Is Casual Sex Bad for You?

Can the benefits outweigh guilt and slut shaming

By Vivienne Arkell

“We here at the Casual Sex Project don’t take sex very casually at all. In fact, we take hookups very seriously,” says Dr. Zhana Vrangalova PhD, psychologist and creator of the popular website. “[In reality] casual sex can be the greatest thing since sliced bread or your parent’s worst nightmare.”

Vrangalova’s frustration with the way casual sex was portrayed led her to create an open forum, so the curious could see all the angles. Besides thousands of detailed accounts of personal hookups on the, the discussion expands to self-reflection and reasoning to help decide if casual sex is really for you. Dr Zhana asks: “Do you basically approve of casual sex? Do you do it for the right reasons? Do you do it without being intoxicated? Do you communicate well and stay sexually excited? Do you get attached easily?”

Dr. Zhana, and her extensive research into the psychology of sex, reminds us that all this analysis is never black and white. With enlightening tales and comments, she guides the curious into making hookups more authentic, safer, and more consensual.

“Contemporary culture misrepresents the link between love and sex. With and without love, a casual sexuality was the norm for our prehistoric ancestors,” explain Christopher Ryan and Cacilda Jethá, authors of Sex at Dawn. Their findings meld with Vrangalova’s viewpoint, reinforcing the many natural and positive benefits of casual sex.

The New Yorker coverage by Maria Konnikova wraps up the real strength of Vrangalova’s work. Konnikova says the Casual Sex Project’s real contribution is that “the dirty little secret of casual sex today is not that we’re having it but that we’re not sharing our experiences of it in the best way.”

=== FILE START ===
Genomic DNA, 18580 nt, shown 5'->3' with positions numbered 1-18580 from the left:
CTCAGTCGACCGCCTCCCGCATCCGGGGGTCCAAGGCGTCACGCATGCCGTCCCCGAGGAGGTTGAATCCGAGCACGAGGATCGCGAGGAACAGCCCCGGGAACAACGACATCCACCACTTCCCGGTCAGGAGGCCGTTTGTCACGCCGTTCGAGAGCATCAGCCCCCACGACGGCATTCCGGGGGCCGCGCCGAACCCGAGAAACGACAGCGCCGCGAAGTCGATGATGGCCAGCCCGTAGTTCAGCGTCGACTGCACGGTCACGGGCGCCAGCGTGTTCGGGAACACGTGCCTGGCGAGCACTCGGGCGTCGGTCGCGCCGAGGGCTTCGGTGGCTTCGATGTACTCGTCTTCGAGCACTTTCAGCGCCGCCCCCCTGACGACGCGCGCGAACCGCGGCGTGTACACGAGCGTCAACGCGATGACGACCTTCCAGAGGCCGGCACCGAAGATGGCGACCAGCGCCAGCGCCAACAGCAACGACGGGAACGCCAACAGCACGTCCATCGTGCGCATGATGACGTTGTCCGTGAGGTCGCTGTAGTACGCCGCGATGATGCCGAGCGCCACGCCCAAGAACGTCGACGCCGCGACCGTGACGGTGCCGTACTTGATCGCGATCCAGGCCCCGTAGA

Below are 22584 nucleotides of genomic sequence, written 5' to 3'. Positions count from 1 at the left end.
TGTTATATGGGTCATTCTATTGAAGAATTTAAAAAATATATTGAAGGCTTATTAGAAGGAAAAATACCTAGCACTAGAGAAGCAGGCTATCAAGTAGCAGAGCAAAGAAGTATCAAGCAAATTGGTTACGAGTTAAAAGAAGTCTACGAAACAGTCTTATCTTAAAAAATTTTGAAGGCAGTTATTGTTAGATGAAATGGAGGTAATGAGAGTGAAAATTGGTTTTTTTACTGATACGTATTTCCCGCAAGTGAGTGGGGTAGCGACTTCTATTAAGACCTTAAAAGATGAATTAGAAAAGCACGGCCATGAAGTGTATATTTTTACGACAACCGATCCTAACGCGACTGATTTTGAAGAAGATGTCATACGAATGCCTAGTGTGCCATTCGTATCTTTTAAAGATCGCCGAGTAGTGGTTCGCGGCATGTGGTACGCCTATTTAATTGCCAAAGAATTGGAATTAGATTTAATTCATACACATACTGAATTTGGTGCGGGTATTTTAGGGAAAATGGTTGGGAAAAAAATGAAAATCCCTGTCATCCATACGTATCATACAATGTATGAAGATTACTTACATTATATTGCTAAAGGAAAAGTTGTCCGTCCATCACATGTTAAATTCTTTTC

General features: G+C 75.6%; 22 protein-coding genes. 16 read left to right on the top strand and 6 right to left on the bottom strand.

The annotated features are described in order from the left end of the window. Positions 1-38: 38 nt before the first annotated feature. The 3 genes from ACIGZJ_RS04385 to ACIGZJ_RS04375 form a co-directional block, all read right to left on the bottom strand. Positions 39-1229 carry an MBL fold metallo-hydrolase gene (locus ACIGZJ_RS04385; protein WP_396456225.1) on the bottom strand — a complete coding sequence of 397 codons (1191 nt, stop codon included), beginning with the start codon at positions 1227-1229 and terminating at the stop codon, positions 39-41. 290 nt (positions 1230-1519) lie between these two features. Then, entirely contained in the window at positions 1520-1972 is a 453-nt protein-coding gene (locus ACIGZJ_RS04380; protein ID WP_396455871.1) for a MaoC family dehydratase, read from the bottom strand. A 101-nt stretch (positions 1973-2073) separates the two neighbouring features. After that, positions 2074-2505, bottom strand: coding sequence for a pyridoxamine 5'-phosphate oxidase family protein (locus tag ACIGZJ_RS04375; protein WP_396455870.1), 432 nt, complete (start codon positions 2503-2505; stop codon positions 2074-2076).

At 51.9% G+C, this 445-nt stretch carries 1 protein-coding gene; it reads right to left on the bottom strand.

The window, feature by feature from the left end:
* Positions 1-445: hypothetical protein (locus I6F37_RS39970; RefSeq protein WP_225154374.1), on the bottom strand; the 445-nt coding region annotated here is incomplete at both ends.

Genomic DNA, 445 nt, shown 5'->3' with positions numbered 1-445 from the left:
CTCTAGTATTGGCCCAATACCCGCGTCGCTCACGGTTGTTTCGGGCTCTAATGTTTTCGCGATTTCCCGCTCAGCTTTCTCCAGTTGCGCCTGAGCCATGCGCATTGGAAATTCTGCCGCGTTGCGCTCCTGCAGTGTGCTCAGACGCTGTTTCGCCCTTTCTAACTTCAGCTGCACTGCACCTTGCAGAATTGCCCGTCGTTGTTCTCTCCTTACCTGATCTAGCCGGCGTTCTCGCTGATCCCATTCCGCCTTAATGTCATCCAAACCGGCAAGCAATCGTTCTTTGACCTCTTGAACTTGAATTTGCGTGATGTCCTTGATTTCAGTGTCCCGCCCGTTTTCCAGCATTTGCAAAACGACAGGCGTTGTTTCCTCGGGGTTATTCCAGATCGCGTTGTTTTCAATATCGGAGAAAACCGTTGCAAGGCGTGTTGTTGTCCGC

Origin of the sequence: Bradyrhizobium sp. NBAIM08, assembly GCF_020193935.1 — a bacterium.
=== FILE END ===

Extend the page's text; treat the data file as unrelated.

Enter Dr. Zhana, with her awesome 2015 TEDtalk “Is Casual Sex Bad for You,” makes a strong case around the potential benefits of casual sex. “Hedonistic ecstasy, learning new skills, enhancing self-confidence, making new friends, freedom, and creating fun stories and memories are all possible benefits.” She notes. To paraphrase, Dr Zhana also adds how “even though romantic feelings are most likely not involved, there is still a chance of having a deep, emotional and spiritual connection with another human being.”

Vrangalova also references Esther Perel’s influential work in regards to the possible benefits of casual sex entering into basically monogamous relationships. A related article on The Sensualogist, “Do We take Sex to Seriously,” speaks more about freeing erotic energy within the confines of a relationship.

The Sensualogist agrees fully with Dr. Zhana’s pleasure principles, which can be enjoyed during any naked time romp. Should you miss out on these benefits just because you haven’t found a long-term relationship partner? Whether you are in a relationship or not, if and when a woman can truly enjoy free and ‘casual’ sex on her own terms, it can be enlightening, rewarding, and powerful. Why not modify it for your own needs and perhaps embrace it?

Casual sex isn’t for everyone, but if you can free your mind and chose respectful partners, perhaps we can get beyond thinking of them as one-night stands. When they were known as intimate encounters, I did like them better. But isn’t that also all in our minds? “It all depends on who you are and how you do it,” reminds Vrangalova.

Sex at Dawn by Christopher Ryan and Cacilda Jethá and Mating in Captivity by Esther Perel are available in The Sensualogist bookshop.



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